Stadium Lobbying Isolates Politicians from RealityBack to index
Two recent polls show that there are different realities in Minnesota stadium politics:
At the capitol, Governor Pawlenty and many legislators have made stadium funding a top priority. Most legislators sincerely believe that a majority of their constituents support the stadium subsidies. Legislators of both parties are now proudly describing stadium funding, along with the bonding bill and eminent domain legislation as the main priorities they plan to accomplish this session.
Around Minnesota, people oppose using taxpayer money to pay for any professional sports stadium by more than two-to-one (65% - 30%, according to a May 11 poll for KSTP by SurveyUSA.) While more people thought the Twins needed a new stadium than the Vikings or Gophers, it was still only 35% of the public that thought they needed one (May 14 Star Tribune/Minnesota Poll). And, when asked about paying for it, 68% of the public opposed the use of public money, with 59% of them strongly opposed (Minnesota Poll.) Despite years of expensive advertising and PR campaigns on behalf of public subsidies, the voters remain strongly opposed.
Why is the "reality" at the capitol so far removed from the attitudes of the public? After a decade of intensive lobbying, PR efforts, and campaign contributions by team owners and their lobbyists, the Governor and legislative leaders have come to believe in a new reality.
These political leaders are living in a bubble in which they end up talking to lobbyists for the team owners and their allies more than their constituents.
Furthermore, these legislators believe the "astroturf" (phony "grassroots") lobbying campaign organized by highly-paid consultants and PR firms actually reflects public opinion.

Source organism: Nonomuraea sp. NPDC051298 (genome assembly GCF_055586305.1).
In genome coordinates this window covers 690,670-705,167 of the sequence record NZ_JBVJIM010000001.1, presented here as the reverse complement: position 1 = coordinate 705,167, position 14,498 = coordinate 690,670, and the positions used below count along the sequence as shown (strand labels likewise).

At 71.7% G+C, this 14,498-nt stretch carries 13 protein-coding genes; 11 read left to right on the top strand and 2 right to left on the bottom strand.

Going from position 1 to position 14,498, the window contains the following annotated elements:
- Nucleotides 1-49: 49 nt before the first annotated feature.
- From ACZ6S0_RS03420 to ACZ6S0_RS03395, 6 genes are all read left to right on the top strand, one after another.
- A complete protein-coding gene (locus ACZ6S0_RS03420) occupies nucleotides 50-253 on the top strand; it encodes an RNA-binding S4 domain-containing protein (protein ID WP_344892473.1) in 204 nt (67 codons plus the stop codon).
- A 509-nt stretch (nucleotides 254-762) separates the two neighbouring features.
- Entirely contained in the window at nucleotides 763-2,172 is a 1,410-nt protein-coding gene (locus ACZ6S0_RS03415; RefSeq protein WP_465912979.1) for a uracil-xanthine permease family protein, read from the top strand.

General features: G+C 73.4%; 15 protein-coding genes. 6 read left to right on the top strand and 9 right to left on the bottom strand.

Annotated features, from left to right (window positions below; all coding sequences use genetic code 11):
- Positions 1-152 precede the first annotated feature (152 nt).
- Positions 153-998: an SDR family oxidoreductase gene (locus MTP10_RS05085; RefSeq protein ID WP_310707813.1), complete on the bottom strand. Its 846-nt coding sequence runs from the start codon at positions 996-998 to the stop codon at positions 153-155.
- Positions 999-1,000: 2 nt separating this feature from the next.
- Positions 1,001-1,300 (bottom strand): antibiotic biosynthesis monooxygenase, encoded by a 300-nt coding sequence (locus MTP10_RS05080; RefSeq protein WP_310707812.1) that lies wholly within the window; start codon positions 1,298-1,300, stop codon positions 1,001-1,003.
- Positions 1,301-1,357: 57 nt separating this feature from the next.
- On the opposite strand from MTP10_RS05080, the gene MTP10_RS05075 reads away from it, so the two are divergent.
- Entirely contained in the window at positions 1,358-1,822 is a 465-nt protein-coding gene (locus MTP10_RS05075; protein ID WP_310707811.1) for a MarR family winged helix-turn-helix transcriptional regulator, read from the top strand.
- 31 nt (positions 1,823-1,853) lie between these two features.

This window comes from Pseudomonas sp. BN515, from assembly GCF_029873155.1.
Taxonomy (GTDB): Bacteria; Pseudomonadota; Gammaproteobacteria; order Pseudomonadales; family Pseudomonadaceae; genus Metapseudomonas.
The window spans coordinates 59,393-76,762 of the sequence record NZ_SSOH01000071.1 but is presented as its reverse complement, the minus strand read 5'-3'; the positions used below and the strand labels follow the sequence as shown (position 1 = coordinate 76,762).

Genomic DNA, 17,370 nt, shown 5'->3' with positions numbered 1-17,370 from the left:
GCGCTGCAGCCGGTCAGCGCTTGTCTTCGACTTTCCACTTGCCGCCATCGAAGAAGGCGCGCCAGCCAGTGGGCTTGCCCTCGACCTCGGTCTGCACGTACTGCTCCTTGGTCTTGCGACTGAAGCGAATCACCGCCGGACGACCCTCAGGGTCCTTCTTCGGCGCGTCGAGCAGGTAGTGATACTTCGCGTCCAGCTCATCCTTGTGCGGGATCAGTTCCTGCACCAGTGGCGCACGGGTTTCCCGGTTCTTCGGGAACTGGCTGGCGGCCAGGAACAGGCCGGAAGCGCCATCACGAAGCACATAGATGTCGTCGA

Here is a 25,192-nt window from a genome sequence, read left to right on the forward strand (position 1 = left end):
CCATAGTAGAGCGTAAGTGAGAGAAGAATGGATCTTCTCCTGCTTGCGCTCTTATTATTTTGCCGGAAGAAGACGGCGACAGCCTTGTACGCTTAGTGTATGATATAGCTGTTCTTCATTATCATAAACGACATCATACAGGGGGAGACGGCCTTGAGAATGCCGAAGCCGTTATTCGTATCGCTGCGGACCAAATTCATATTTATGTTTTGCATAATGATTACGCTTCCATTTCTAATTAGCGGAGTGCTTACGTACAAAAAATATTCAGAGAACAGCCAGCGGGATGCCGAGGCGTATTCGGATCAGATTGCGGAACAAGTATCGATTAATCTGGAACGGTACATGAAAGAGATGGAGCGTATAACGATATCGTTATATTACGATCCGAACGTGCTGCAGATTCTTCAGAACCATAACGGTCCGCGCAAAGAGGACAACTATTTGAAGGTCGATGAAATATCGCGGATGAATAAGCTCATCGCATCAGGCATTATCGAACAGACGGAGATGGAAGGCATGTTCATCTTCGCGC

These public officials are so confident they are doing what the public wants that they dismiss the two new polls as unbelievable. Politicians who are usually eager to do what polls show to be popular, reject these polls because they don't mesh with their "reality."
Legislators from greater Minnesota have been persuaded by the stadium lobby that the vast majority of their constituents support the subsidy bills because it is not their constituents that will be stuck with the taxes for a stadium, but people in other communities. Yet the KSTP/SurveyUSA poll shows that people outside of the metro area oppose the taxpayer subsidies just as people in the metro area do. It doesn't occur to these lawmakers that their constituents understand the unfairness of the tax and don't think their fellow citizens in Hennepin or Anoka county should be stuck with it either.
Likewise, the stadium lobby has persuaded many politicians that the dreaded stadium issue will go away if they give in and provide the subsidies demanded. These politicians don't realize that as soon as these stadiums are funded, new demands will crop up. They don't see the writing on the wall about the Timberwolves stadium wishes when team owner Glen Taylor tells the Star Tribune, "I was in politics... the last thing we need is [a Target Center funding debate] now. (emphasis added)"
In previous years, the Governor and legislators understood that these taxpayer subsidies were unpopular with the public, so public officials claimed that they did not consider stadiums to be a priority, only an option that would be nice to do. Now, Governor Pawlenty and legislative leaders have given up any pretense of that, and will freely admit that although the state won't be doing anything significant to address our education or healthcare or transportation needs this session, they want to make sure we fund at least two stadiums.
To the credit of MN voters, they have held fast to their principled opposition to stadium subsidies despite the expensive stadium PR campaigns. Nevertheless, the stadium lobby has shown that with enough money, they can persuade many sports fans that taxpayer subsidies are important, even though they are designed primarily to bring more money into team owners' pockets. Through their well-funded efforts, the stadium lobby has generated many calls and emails to legislators demanding action. And, using campaign contributions and a bus-load of lobbyists, they have made stadium subsidies not only an issue, but a priority, at the capitol.